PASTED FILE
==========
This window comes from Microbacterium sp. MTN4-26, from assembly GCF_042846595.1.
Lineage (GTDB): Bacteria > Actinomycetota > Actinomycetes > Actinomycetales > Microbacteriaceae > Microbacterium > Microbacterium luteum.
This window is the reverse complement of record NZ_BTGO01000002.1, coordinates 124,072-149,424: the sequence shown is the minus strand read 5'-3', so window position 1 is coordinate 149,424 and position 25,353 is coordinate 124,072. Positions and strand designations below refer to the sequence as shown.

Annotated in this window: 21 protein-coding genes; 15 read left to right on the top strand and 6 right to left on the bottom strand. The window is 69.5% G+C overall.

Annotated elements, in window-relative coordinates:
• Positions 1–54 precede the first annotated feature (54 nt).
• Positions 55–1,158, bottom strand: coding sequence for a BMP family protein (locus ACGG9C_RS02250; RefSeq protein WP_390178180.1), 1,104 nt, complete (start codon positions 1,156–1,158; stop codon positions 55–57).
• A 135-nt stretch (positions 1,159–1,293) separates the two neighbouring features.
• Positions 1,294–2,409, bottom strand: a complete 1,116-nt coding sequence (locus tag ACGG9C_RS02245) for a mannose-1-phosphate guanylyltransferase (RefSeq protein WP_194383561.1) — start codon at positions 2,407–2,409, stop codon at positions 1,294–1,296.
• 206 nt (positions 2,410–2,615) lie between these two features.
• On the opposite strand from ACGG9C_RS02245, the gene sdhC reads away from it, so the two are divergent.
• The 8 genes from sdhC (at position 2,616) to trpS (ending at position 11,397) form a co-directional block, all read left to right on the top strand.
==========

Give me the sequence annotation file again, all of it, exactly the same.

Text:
This window comes from Microbacterium sp. MTN4-26, from assembly GCF_042846595.1.
Lineage (GTDB): Bacteria > Actinomycetota > Actinomycetes > Actinomycetales > Microbacteriaceae > Microbacterium > Microbacterium luteum.
This window is the reverse complement of record NZ_BTGO01000002.1, coordinates 124,072-149,424: the sequence shown is the minus strand read 5'-3', so window position 1 is coordinate 149,424 and position 25,353 is coordinate 124,072. Positions and strand designations below refer to the sequence as shown.

Annotated in this window: 21 protein-coding genes; 15 read left to right on the top strand and 6 right to left on the bottom strand. The window is 69.5% G+C overall.

Annotated elements, in window-relative coordinates:
• Positions 1–54 precede the first annotated feature (54 nt).
• Positions 55–1,158, bottom strand: coding sequence for a BMP family protein (locus ACGG9C_RS02250; RefSeq protein WP_390178180.1), 1,104 nt, complete (start codon positions 1,156–1,158; stop codon positions 55–57).
• A 135-nt stretch (positions 1,159–1,293) separates the two neighbouring features.
• Positions 1,294–2,409, bottom strand: a complete 1,116-nt coding sequence (locus tag ACGG9C_RS02245) for a mannose-1-phosphate guanylyltransferase (RefSeq protein WP_194383561.1) — start codon at positions 2,407–2,409, stop codon at positions 1,294–1,296.
• 206 nt (positions 2,410–2,615) lie between these two features.
• On the opposite strand from ACGG9C_RS02245, the gene sdhC reads away from it, so the two are divergent.
• The 8 genes from sdhC (at position 2,616) to trpS (ending at position 11,397) form a co-directional block, all read left to right on the top strand.